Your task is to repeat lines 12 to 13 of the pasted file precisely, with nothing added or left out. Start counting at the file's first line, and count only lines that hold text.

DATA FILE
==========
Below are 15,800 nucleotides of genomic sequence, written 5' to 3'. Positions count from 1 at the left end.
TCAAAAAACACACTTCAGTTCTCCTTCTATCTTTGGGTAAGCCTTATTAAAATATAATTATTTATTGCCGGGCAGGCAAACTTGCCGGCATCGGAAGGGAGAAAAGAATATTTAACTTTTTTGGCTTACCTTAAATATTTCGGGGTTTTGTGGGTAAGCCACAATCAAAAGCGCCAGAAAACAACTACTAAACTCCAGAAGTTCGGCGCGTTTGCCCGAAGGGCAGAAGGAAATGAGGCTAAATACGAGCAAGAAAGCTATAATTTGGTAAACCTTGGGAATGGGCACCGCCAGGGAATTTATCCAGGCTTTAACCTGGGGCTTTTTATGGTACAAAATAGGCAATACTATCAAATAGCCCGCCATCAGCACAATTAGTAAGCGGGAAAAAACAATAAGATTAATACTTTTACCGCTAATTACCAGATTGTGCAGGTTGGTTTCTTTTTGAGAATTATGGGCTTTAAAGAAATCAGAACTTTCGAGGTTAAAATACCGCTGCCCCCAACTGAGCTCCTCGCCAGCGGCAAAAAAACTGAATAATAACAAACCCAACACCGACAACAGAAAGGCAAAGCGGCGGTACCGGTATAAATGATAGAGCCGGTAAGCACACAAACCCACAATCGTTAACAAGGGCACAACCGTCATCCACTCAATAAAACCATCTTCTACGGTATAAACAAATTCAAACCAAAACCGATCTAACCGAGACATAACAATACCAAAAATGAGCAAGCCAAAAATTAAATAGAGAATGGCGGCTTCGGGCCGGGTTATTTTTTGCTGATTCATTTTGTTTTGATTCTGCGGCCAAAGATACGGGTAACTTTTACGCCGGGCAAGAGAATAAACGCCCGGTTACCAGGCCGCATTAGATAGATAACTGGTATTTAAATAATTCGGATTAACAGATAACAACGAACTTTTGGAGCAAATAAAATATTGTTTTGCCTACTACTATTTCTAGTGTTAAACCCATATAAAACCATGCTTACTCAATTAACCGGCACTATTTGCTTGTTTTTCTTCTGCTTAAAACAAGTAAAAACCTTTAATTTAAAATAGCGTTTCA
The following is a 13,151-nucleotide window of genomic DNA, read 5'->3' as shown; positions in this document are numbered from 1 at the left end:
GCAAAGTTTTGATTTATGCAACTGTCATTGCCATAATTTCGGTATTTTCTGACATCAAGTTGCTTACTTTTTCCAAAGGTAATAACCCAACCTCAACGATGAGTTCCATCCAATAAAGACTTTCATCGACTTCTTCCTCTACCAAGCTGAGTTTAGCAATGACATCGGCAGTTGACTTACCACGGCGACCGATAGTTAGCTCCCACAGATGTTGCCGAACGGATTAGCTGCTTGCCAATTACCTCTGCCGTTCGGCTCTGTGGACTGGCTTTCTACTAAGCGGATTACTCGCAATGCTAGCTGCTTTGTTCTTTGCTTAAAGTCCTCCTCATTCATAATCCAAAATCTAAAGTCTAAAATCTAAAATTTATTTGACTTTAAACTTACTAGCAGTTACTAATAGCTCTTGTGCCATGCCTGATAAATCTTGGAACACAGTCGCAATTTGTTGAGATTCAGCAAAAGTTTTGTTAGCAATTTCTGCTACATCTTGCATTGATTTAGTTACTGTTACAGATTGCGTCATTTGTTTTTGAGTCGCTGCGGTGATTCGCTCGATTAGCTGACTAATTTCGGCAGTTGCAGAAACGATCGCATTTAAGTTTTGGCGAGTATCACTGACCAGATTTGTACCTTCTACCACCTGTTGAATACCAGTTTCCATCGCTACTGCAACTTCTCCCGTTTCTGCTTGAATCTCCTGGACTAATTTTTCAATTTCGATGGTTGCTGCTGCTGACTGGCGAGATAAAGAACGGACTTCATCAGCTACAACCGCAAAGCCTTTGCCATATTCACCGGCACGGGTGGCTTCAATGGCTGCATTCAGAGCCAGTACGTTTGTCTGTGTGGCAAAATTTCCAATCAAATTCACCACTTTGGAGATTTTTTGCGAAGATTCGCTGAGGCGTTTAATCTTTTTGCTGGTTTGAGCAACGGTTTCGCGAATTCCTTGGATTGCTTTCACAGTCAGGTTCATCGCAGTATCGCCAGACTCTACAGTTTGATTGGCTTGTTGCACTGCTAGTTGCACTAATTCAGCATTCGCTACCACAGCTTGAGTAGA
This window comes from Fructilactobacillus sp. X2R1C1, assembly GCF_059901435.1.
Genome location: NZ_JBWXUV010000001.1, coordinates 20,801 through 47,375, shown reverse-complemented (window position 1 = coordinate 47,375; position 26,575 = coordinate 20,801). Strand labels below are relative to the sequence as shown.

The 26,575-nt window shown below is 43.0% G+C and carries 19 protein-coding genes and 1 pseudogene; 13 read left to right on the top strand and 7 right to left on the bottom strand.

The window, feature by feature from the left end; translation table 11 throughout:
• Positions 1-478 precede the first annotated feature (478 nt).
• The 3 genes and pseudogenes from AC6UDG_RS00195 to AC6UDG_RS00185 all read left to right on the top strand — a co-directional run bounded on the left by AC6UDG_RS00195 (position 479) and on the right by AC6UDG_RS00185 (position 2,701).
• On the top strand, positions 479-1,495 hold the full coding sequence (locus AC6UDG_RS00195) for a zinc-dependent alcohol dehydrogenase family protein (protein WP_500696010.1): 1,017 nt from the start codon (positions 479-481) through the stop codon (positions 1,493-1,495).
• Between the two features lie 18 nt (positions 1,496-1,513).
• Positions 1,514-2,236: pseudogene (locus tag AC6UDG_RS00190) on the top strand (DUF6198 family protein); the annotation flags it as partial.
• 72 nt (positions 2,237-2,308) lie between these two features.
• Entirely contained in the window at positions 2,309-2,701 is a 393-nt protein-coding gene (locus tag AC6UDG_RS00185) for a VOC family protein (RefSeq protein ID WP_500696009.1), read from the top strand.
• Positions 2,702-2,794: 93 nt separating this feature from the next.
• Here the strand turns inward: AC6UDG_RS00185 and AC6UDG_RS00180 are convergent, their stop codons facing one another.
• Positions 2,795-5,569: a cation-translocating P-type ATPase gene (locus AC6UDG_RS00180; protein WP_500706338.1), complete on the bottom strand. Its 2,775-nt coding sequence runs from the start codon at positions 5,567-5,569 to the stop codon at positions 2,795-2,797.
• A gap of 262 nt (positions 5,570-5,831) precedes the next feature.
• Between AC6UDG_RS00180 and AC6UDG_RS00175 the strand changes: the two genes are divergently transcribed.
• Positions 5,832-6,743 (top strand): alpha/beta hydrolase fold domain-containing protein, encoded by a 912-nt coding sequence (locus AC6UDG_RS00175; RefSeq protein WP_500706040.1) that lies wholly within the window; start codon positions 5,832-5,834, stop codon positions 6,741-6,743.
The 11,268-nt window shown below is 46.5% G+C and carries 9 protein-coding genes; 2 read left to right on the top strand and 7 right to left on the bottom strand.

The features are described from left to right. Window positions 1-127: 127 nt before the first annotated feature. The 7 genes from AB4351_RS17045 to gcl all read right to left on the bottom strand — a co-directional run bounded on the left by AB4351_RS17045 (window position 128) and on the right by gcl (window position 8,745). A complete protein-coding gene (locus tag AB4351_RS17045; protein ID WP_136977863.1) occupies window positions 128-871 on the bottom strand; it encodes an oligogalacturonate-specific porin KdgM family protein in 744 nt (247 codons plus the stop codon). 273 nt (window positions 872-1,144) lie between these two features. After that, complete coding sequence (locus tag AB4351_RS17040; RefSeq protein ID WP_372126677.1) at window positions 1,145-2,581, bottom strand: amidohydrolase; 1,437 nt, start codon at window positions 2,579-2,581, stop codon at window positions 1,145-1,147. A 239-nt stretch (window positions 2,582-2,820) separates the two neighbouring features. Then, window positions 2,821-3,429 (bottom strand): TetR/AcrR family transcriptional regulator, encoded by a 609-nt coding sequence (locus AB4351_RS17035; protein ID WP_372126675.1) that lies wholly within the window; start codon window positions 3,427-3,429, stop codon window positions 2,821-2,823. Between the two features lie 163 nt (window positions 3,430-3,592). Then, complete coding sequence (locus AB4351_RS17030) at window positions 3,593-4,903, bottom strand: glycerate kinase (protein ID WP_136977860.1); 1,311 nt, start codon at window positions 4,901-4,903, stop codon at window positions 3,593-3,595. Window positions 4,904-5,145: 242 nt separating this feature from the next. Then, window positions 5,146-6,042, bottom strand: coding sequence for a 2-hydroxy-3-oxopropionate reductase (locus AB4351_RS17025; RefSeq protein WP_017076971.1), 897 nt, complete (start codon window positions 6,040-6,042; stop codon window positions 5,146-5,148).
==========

• Between the two features lie 18 nt (positions 1,496-1,513).
• Positions 1,514-2,236: pseudogene (locus tag AC6UDG_RS00190) on the top strand (DUF6198 family protein); the annotation flags it as partial.